Ottawa

Parents struggling with CHEO's new autism fees

Representatives from eastern Ontario's children's hospital are explaining how the revamped system will affect and cost parents, but some parts are still in the works.

Therapy program changes mean children's hospital forced to charge fees

Patricia Lukogi, right, is trying to understand how changes to Ontario's autism service delivery will affect her seven-year-old son Eliott Kayembe. (Matthew Kupfer/CBC)

Representatives from eastern Ontario's children's hospital are trying to explain how the revamped provincial autism system will affect and cost parents, but they don't know the full picture yet. 

CHEO held simultaneous information sessions at the east and west offices of its autism program to explain the new fee structure for its spring and summer programs.

Julie Caissie, the director of the autism program at the hospital, said about 70 people registered for Thursday's sessions and many are stressed about the changes.

"The first reason being they're not sure they understand the process … The second piece is not knowing if they'll have enough funds to cover a clinical therapy," Caissie said.

Caissie said early intervention for young children could be very costly, requiring 25 to 30 hours a week of therapy.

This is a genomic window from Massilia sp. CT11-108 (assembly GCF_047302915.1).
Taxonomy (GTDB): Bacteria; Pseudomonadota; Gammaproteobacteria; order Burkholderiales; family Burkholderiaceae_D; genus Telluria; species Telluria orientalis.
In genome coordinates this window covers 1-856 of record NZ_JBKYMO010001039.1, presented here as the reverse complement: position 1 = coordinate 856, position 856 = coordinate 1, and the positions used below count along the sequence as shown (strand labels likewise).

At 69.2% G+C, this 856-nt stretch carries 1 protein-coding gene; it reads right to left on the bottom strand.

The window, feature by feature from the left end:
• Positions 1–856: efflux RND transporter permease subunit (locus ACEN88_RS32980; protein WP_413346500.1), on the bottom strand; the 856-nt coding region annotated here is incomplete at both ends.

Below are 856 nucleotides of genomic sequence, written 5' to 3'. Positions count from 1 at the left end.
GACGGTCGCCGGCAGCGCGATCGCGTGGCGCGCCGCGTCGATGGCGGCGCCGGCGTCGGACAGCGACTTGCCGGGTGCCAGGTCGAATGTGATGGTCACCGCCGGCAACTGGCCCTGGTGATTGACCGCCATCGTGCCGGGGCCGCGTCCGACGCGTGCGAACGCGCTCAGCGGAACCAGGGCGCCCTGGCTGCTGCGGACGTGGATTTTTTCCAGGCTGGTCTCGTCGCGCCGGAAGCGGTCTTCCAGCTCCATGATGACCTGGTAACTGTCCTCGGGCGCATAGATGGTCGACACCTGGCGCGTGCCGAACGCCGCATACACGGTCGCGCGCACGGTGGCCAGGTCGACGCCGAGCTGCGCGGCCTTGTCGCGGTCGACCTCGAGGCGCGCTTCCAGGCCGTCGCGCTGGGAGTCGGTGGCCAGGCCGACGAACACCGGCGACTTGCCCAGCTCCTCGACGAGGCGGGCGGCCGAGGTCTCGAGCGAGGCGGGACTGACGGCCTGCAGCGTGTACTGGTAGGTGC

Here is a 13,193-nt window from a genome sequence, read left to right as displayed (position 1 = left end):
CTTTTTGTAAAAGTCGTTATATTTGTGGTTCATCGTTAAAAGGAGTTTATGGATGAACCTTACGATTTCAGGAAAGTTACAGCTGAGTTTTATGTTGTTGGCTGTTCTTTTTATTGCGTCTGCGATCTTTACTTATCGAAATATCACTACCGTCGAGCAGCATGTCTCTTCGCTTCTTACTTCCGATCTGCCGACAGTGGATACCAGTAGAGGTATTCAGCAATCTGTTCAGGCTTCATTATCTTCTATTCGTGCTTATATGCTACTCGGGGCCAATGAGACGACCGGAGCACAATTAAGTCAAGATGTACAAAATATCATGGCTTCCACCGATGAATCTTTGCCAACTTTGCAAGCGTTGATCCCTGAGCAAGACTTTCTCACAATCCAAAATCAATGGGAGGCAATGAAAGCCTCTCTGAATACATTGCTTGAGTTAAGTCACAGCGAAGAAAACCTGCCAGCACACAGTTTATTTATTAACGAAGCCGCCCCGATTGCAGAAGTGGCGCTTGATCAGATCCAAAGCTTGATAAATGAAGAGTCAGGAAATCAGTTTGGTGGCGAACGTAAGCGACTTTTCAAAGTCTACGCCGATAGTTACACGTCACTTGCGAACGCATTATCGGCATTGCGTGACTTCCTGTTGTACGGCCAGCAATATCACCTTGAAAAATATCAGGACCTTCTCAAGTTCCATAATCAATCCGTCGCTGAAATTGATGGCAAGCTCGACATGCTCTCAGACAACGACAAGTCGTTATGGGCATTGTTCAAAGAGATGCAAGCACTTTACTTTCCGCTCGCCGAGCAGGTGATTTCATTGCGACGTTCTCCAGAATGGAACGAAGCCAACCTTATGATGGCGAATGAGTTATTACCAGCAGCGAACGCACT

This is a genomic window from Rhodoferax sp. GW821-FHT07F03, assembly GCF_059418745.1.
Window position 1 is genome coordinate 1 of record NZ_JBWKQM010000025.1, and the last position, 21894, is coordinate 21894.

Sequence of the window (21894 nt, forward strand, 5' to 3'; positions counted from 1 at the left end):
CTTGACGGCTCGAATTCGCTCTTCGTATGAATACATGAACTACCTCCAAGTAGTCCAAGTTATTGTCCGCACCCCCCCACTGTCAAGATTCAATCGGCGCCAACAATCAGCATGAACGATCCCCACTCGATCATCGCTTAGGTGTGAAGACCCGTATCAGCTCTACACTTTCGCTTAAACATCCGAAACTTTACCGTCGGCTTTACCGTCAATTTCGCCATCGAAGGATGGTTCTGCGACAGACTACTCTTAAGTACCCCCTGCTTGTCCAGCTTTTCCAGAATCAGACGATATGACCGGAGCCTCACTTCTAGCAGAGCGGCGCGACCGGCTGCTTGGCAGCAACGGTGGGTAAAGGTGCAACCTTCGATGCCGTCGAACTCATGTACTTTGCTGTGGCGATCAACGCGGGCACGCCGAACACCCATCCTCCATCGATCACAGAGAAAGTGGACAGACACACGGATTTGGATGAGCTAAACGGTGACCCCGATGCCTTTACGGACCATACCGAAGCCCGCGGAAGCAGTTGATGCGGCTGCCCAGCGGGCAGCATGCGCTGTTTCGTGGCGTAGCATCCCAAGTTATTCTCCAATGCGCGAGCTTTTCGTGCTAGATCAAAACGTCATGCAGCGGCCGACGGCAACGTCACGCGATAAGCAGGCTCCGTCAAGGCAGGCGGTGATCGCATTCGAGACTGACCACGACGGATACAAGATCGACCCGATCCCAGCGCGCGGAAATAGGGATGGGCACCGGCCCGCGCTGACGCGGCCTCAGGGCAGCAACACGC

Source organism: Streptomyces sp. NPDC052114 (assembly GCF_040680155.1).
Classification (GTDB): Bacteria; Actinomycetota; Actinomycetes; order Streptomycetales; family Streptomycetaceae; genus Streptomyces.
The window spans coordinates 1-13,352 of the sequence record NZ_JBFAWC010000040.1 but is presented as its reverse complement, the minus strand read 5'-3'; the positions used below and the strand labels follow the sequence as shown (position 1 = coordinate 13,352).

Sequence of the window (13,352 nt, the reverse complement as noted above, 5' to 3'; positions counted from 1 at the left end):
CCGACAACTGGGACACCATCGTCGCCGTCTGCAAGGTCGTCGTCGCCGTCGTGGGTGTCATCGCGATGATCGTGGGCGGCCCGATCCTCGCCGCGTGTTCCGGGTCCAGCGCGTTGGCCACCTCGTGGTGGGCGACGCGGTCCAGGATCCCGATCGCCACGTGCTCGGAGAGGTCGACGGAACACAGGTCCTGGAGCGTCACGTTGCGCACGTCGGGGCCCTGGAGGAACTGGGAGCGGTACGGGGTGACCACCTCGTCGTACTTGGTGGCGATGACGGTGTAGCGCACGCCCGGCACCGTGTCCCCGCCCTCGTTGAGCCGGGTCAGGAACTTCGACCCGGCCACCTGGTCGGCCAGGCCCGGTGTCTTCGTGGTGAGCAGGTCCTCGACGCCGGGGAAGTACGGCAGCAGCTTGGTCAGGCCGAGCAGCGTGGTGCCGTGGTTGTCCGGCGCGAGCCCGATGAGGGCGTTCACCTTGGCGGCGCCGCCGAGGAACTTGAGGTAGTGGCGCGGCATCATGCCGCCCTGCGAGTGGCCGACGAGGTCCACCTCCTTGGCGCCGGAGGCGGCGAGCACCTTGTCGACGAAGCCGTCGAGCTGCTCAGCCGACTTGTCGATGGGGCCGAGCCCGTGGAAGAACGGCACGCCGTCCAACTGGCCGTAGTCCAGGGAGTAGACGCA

The government is providing $20,000 per year for children under age six and $5,000 a year for children six to 18. 

Parents Patricia Lukogi and Michel Papineau spoke to CBC News about what the provincial changes might mean for their respective families. 1:05

Patricia Lukogi said her seven-year-old son Eliott Kayembe is non-verbal and needs advanced behavioural therapy.

"The program that I am interested in is almost $4,000," Lukogi said.

"It's very difficult, but with the needs of my son, I have no choice. We're waiting for the funds from the government and we're not sure that we're going to have them soon."

While Michel Papineau's said his family is lucky his nine-year-old daughter is high-functioning on the autism spectrum, he said the government funding doesn't go very far.

Julie Caissie, director of CHEO's autism program, was meeting with parents at the hospital's autism services location on St. Laurent Boulevard. (Matthew Kupfer/CBC)

"That's an educational assessment and one 12-week session and the money has run out. It's kind of a hardship," Papineau said.

"It's one of the expenditures that you have to have, and you forego other things."

Both Lukogi and Papineau said their families want to stick with services at CHEO.

'Needs-based' funding to come

Caissie said the fees have been set so CHEO can recover its costs.

She said it is difficult for the hospital to answer some questions about the program because the province is in the process of developing it — including setting the rules around additional 'needs based' funding.

"They have not decided how they're going to determine those needs and they are developing an advisory panel to address that," she said.

"CHEO does not have that information; that's a work in progress."

Michel Papineau said he came to the CHEO information session to see how the Ontario government's changes would affect his daughter's access to services. (Matthew Kupfer/CBC)

Caissie said it is too early to determine if the change in the program has led to an increase or decrease in people accessing services at CHEO.

CHEO has a second set of public information sessions on May 7 at 1002 Beaverbrook Rd. and 2280 St. Laurent Blvd.

Both sessions start at 6 p.m.